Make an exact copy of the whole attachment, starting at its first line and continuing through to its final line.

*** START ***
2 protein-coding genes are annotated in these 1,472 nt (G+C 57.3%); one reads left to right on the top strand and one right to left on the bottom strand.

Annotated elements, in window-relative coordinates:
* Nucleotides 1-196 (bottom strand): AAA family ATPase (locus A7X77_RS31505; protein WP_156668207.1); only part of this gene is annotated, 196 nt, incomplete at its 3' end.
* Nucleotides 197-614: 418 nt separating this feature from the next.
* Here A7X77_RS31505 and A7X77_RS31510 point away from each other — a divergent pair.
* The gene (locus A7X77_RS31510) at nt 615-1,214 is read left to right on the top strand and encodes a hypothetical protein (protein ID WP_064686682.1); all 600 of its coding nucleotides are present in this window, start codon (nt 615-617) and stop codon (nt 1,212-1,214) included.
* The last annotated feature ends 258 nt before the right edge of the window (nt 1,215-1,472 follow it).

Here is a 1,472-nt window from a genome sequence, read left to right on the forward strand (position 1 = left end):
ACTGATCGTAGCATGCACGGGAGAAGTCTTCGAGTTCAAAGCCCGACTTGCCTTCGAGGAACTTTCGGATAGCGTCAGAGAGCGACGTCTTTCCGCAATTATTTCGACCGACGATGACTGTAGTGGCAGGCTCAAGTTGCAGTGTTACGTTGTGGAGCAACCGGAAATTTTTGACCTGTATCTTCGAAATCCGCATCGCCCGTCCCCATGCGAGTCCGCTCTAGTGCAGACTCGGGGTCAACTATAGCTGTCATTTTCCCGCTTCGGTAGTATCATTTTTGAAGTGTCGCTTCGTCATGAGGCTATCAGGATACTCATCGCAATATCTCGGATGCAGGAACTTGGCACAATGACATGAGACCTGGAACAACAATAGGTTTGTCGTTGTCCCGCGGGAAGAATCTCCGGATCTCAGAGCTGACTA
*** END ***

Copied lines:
2 protein-coding genes are annotated in these 1,472 nt (G+C 57.3%); one reads left to right on the top strand and one right to left on the bottom strand.

Annotated elements, in window-relative coordinates:
* Nucleotides 1-196 (bottom strand): AAA family ATPase (locus A7X77_RS31505; protein WP_156668207.1); only part of this gene is annotated, 196 nt, incomplete at its 3' end.
* Nucleotides 197-614: 418 nt separating this feature from the next.
* Here A7X77_RS31505 and A7X77_RS31510 point away from each other — a divergent pair.
* The gene (locus A7X77_RS31510) at nt 615-1,214 is read left to right on the top strand and encodes a hypothetical protein (protein ID WP_064686682.1); all 600 of its coding nucleotides are present in this window, start codon (nt 615-617) and stop codon (nt 1,212-1,214) included.
* The last annotated feature ends 258 nt before the right edge of the window (nt 1,215-1,472 follow it).

Here is a 1,472-nt window from a genome sequence, read left to right on the forward strand (position 1 = left end):
ACTGATCGTAGCATGCACGGGAGAAGTCTTCGAGTTCAAAGCCCGACTTGCCTTCGAGGAACTTTCGGATAGCGTCAGAGAGCGACGTCTTTCCGCAATTATTTCGACCGACGATGACTGTAGTGGCAGGCTCAAGTTGCAGTGTTACGTTGTGGAGCAACCGGAAATTTTTGACCTGTATCTTCGAAATCCGCATCGCCCGTCCCCATGCGAGTCCGCTCTAGTGCAGACTCGGGGTCAACTATAGCTGTCATTTTCCCGCTTCGGTAGTATCATTTTTGAAGTGTCGCTTCGTCATGAGGCTATCAGGATACTCATCGCAATATCTCGGATGCAGGAACTTGGCACAATGACATGAGACCTGGAACAACAATAGGTTTGTCGTTGTCCCGCGGGAAGAATCTCCGGATCTCAGAGCTGACTA